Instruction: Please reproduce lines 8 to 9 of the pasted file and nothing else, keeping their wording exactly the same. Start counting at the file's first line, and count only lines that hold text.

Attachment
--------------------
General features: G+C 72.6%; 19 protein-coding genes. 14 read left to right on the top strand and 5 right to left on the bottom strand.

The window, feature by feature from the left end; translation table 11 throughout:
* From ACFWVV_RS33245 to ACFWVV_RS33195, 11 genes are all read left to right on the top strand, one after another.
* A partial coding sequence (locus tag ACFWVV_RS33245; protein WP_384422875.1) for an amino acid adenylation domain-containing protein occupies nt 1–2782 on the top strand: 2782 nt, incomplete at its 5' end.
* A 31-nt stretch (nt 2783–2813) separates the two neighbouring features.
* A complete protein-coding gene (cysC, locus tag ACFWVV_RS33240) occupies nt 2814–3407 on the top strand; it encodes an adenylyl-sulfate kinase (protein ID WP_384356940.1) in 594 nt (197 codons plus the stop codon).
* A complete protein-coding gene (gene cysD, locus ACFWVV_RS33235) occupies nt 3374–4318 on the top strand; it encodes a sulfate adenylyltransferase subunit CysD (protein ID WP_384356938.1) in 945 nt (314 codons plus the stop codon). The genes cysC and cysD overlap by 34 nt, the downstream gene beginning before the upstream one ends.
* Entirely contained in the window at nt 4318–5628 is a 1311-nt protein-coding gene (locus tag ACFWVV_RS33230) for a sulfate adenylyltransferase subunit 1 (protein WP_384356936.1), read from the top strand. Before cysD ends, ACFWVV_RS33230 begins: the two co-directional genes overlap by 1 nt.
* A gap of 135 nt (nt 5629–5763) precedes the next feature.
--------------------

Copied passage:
* Entirely contained in the window at nt 4318–5628 is a 1311-nt protein-coding gene (locus tag ACFWVV_RS33230) for a sulfate adenylyltransferase subunit 1 (protein WP_384356936.1), read from the top strand. Before cysD ends, ACFWVV_RS33230 begins: the two co-directional genes overlap by 1 nt.
* A gap of 135 nt (nt 5629–5763) precedes the next feature.